Disagreements and debates abound at the Lib Dem conference

The leadership no longer have an iron grip over proceedings at conference – and it’s better for it.

Thinking back over the last five years of party conferences, it is striking that this has been the least managed of them all. Party managers have not done the usual work behind the scenes to ensure that the leadership view prevails.

The leadership learned the bitter lesson of defeat when Norman Lamb lost a vote at conference on privatisation of the Royal Mail in September 2005. From that moment on, there was a determined effort to manage the controversial moments.

Leaflets to delegates, ensuring the right speakers are lined up, gentle persuasion in the bars in the evenings, plenty of phone calls – these things had become part of the process of managing conference in the preceding weeks. But in Liverpool, very little activity of this sort has taken place.

Why is that? One reason is that, as a result of the coalition, it has become more acceptable to disagree. There are reconciliation processes, designed by Labour and the Lib Dems in Scotland, where conflicts in policy are brought to a committee and resolved. Of course there are limits, but open disagreement no longer feels like the threat it used to.

Another reason is that, like a pressure cooker, this conference had to let off some steam. On future strategy, on free schools and on Trident, there was a clear need for the party to assert itself. Vince Cable in his speech today said that he expects conference to keep him and his colleagues "honest".

A final reason is that a democratic process has the potential to strengthen, not weaken the Lib Dems who are in government. Because decision-making is open and democratic, the ministers in government know that behind them are some powerful policy agreements and the full agreement (or sometimes disagreement) of a political party.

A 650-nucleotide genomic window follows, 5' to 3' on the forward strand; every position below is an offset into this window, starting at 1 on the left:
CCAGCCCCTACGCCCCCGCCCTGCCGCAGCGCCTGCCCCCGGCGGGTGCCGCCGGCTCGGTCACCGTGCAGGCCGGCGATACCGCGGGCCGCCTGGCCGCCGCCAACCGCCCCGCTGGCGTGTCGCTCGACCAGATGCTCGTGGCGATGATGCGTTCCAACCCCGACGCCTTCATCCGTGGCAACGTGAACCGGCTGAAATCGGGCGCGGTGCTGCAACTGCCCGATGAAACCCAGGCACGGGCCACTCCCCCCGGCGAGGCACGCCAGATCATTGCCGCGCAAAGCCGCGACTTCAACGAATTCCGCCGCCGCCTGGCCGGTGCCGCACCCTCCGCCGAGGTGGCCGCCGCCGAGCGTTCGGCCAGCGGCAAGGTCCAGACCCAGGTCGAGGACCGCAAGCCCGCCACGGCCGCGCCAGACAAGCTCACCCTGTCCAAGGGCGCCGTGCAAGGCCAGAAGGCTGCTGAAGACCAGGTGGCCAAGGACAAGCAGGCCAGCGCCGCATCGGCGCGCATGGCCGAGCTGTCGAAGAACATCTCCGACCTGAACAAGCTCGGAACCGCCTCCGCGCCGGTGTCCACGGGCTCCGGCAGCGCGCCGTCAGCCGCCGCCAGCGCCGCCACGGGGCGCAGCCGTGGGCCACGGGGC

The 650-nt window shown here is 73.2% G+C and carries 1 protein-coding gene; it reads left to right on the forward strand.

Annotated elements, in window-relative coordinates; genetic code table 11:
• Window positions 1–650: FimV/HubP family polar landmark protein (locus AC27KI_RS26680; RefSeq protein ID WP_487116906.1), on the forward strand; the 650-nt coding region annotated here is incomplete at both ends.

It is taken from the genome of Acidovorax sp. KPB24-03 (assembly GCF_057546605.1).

The question I have is: post-CSR, what will happen next year? Will less still be more? Or will the party managers be back in action?

Olly Grender is a political consultant. She was director of communications for the Liberal Democrats between 1990 and 1995.

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Theresa May is paying the price for mismanaging Boris Johnson

The Foreign Secretary's bruised ego may end up destroying Theresa May. 

And to think that Theresa May scheduled her big speech for this Friday to make sure that Conservative party conference wouldn’t be dominated by the matter of Brexit. Now, thanks to Boris Johnson, it won’t just be her conference, but Labour’s, which is overshadowed by Brexit in general and Tory in-fighting in particular. (One imagines that the Labour leadership will find a way to cope somehow.)

May is paying the price for mismanaging Johnson during her period of political hegemony after she became leader. After he was betrayed by Michael Gove and lacking any particular faction in the parliamentary party, she brought him back from the brink of political death by making him Foreign Secretary, but also used her strength and his weakness to shrink his empire.

The Foreign Office had its responsibility for negotiating Brexit hived off to the newly-created Department for Exiting the European Union (Dexeu) and for navigating post-Brexit trade deals to the Department of International Trade. Johnson was given control of one of the great offices of state, but with no responsibility at all for the greatest foreign policy challenge since the Second World War.

Adding to his discomfort, the new Foreign Secretary was regularly the subject of jokes from the Prime Minister and cabinet colleagues. May likened him to a dog that had to be put down. Philip Hammond quipped about him during his joke-fuelled 2017 Budget. All of which gave Johnson’s allies the impression that Johnson-hunting was a licensed sport as far as Downing Street was concerned. He was then shut out of the election campaign and has continued to be a marginalised figure even as the disappointing election result forced May to involve the wider cabinet in policymaking.

His sense of exclusion from the discussions around May’s Florence speech only added to his sense of isolation. May forgot that if you aren’t going to kill, don’t wound: now, thanks to her lost majority, she can’t afford to put any of the Brexiteers out in the cold, and Johnson is once again where he wants to be: centre-stage. 

Stephen Bush is special correspondent at the New Statesman. His daily briefing, Morning Call, provides a quick and essential guide to domestic and global politics.